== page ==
"Let's try and not be a crybaby". A contemporary authoress who’s majorly known for her bestseller, The God of Small Things, Arundhati Roy is also an activist and environmentalist.
Born on 24th November 1961
A contemporary authoress who’s majorly known for her bestseller, The God of Small Things, Arundhati Roy is also an activist and environmentalist. She is a sturdy wall shielding the causes of human rights. She was born in Meghalaya, the paradise of North-East. Her father, Rajib Roy, was a Bengali from Calcutta who worked as a tea plantation manager, and his mother, Mary Roy, was an activist of Malayali Syrian Christian women.
Arundhati Roy got her mutinous streak from her mother. Mary Roy confronted the laws of inheritance in India fearlessly. She prosecuted triumphantly for the liberty of Christian women to take over or get a fair share of their father’s property.
She studied at the School of Planning and Architecture, Delhi, to become an architect, but her heart was fixated on the literature corner. India is very familiar with this story, since more or less, every student is dealing with a similar situation; heart wants what it wants no matter how much the mind tells you to keep walking on the opposite path. She took up jobs of aerobics instructor and an artist, till she got her big opening.
She composed and performed in the movie, In Which Annie Gives It to Those Ones, in 1989. It circled around the experiences she had collected as an architecture student. She also wrote the script of Electric Moon (1992). Both these films were directed by her husband, Pradip Krishen. Arundhati Roy was awarded the National Film Award when her In Which Annie Gives It to Those Ones won in the category of Best Screenplay.
Just when people were starting to recognize her, something controversial took place. In 1994, she denounced Shekhar Kapur’s Bandit Queen in her film review titled ‘The Great Indian Rape Trick’. Her questions led to the conclusion of accusing Shekhar Kapur to have wrongly presented Devi’s life. It caused tumults in the country, stretched to the threshold of courtroom that pushed her to write her first novel, which changed her life later.
Her first novel, The God of Small Things was published on 1996. She was rewarded with the Booker Prize 1997 and was noted as one of the books of the year in the list of New York Times. It attracted a lot of international attention. She also composed Power Politics, The Algebra of Infinite Justice, Public Power in the Age of Empire, War Talk, The Ministry of Utmost Happiness, Field Notes on Democracy: Listening to Grasshoppers, Broken Republic: Three Essays, and, Capitalism: A Ghost Story.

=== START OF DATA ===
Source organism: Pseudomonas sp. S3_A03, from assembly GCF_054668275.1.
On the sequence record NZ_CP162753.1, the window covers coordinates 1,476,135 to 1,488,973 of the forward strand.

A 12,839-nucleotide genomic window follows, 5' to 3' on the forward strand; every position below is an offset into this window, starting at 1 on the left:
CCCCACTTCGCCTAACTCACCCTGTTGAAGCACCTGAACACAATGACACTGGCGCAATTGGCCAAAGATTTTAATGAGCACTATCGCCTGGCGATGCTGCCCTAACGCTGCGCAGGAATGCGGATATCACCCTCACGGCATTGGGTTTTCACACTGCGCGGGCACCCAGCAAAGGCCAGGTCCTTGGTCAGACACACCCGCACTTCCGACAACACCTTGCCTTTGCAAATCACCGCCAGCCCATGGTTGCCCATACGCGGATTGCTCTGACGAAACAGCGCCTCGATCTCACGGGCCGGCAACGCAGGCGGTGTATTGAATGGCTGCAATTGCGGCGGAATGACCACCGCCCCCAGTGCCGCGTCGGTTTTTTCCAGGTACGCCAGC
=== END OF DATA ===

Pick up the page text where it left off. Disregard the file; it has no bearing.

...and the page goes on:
Apart from her outstanding literary works, her active involvement in politics is noteworthy. In the recent times of pandemic, she has written in ‘The Pandemic is a Portal’, about the panic in the citizens. “Who can use the term ‘gone viral’ now without shuddering a little? Who can look at anything anymore- a door handle, a cardboard carton, a bag of vegetables, without imagining it swarming with those unseeable, undead, unloving blobs dotted with suction pads waiting to fasten themselves onto our lungs?”
She had further stated, “The virus has moved freely along the pathways of trade and international capital, and the terrible illness it has brought in its wake has locked humans down in their countries, their cities and their homes. But unlike the flow of capital, this virus seeks proliferation, not profit, and has therefore inadvertently, to some extent, reversed the direction of flow. It has mocked immigration controls, biometrics, digital surveillance, and every other kind of data analytics, and struck hardest- thus far- in the richest, most powerful nations of the world, bringing the engine of capitalism to a juddering halt. Temporarily perhaps, but at least long enough for us to examine its parts, make an assessment and decide whether we want to help fix it or look for a better engine”.
She strenuously raised awareness among the readers by saying, “Coronavirus has made the mighty kneel and brought the world to a halt like nothing else could. Our minds are still racing back and forth, longing for a return to ‘normality’, trying to stitch our future to our past and refusing to acknowledge the rupture. But the rupture exists. We can choose to walk through it, dragging the carcasses of our prejudice and hatred, our avarice, our data banks and dead ideas, our dead rivers and smoky skies behind us. Or we can walk through lightly, with little luggage, ready to imagine another world. And ready to fight for it.”
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